We are also renowned for our strong system of parliamentary democracy which respects this foundational principle and has inspired emerging democracies around the world.

This commitment to the rule of law is not only a foundation of our democratic way of life; it is a key reason why the UK is a magnet for international business and investment.

Businesses tend to invest where the legal framework is secure and predictable and where they know that, should things go wrong, they can access courts or other forms of dispute resolution to protect their interests.

This reputation is not one that can be taken for granted, and requires continued commitment from politicians and governments of all persuasions.

Politicians have an important responsibility to scrutinise legislation to ensure it is compatible with the rule of law.

Respect for the rule of law demands that all laws provide adequate protection for individuals’ rights, and that ordinary people have the ability to enforce those rights through the legal system.

Governments must act with restraint both to preserve a robust balance of powers, and to act within the law, both domestic and international.

Government officials should recognise the role that both Parliament and the courts play in ensuring a fair playing field, and ministers should be conscious of the obligations placed on them by the law – including international law.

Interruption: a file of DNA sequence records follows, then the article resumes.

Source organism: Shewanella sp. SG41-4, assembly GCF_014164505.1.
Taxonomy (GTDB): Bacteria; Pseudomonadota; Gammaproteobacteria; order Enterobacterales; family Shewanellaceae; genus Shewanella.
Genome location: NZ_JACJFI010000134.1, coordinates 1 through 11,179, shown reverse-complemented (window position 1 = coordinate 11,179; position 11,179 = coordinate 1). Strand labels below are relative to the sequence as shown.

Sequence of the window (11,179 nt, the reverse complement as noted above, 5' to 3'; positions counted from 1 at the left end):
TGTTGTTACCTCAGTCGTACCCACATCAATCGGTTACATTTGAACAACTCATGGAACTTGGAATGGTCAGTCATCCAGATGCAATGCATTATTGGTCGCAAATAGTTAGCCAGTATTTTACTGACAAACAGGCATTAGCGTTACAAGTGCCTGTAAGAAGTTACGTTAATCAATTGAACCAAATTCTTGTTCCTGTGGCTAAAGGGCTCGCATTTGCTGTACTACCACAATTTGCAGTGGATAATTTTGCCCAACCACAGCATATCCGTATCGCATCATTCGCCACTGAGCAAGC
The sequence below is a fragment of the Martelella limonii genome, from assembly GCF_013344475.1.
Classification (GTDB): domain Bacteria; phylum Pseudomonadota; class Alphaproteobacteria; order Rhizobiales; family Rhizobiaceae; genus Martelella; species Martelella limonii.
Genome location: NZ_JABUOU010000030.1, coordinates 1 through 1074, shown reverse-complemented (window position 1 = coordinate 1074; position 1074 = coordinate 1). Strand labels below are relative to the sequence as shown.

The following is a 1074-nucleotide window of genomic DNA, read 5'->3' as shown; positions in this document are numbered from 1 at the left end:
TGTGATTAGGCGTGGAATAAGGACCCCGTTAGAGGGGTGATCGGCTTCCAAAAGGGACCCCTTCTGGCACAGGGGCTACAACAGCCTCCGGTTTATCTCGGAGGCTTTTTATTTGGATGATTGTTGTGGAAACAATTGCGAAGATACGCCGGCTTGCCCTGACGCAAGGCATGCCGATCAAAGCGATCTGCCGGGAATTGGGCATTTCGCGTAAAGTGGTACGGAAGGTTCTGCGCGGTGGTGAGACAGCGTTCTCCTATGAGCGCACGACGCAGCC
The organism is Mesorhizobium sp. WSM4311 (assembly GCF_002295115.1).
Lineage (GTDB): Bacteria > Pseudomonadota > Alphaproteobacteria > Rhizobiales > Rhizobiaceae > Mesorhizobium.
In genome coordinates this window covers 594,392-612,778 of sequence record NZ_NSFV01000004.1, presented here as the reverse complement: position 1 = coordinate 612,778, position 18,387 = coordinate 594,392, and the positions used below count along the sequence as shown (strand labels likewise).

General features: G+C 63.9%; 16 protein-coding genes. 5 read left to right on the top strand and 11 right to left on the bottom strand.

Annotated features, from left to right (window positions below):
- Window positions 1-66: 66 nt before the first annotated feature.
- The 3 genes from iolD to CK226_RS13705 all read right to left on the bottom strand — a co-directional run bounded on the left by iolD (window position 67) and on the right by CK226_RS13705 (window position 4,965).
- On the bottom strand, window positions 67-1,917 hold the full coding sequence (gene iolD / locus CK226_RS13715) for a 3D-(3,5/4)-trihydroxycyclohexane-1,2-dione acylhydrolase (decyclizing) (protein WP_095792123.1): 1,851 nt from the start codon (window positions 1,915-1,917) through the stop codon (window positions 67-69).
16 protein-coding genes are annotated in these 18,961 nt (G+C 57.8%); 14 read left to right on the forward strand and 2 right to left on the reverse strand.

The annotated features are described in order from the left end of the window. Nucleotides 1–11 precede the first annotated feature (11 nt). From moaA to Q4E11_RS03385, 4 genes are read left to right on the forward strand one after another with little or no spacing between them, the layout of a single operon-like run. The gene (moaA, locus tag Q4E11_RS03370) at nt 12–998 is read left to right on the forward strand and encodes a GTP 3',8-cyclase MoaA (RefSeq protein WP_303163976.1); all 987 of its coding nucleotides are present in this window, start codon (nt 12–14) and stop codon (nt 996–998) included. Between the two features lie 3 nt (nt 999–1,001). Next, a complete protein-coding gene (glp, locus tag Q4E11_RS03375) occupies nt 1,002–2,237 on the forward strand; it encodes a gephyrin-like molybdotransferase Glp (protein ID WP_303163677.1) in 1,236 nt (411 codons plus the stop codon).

Politicians should also reflect on the rhetoric they use when discussing lawyers and judges.

The justice system, and democracy more widely, only works if it is independent of government. This requires lawyers to be able to do their jobs without fear of public pressure to act in a certain way or make certain legal decisions. Intemperate language aimed at legal professionals for political gain risks doing serious damage to the integrity of British justice.

A renewed commitment to the rule of law from politicians of all parties is needed to restore confidence in our law and our justice system both at home and abroad.

The new government should:

  • commit to maintaining the UK’s human rights law framework through the Human Rights Act and the European Convention on Human Rights
  • ensure that the UK adheres to the international commitments that it has willingly taken upon itself
  • commit to ensuring adequate time, transparency and evidence for proper scrutiny of proposed legislation
  • ensure that all legislation offers legal certainty and sufficient safeguards for ordinary people to enforce their rights through the courts – for example, by avoiding unreasonable ouster clauses, retrospective clauses and “Henry VIII” powers
  • respect the independence of the judiciary and the justice system as a whole, and refrain from using hostile or derogatory language towards judges and lawyers which undermines public confidence
  • amend recent legislation that has harmed the rule of law, such as the Safety of Rwanda (Asylum and Immigration) Act and the Illegal Migration Act

Protect and secure access to justice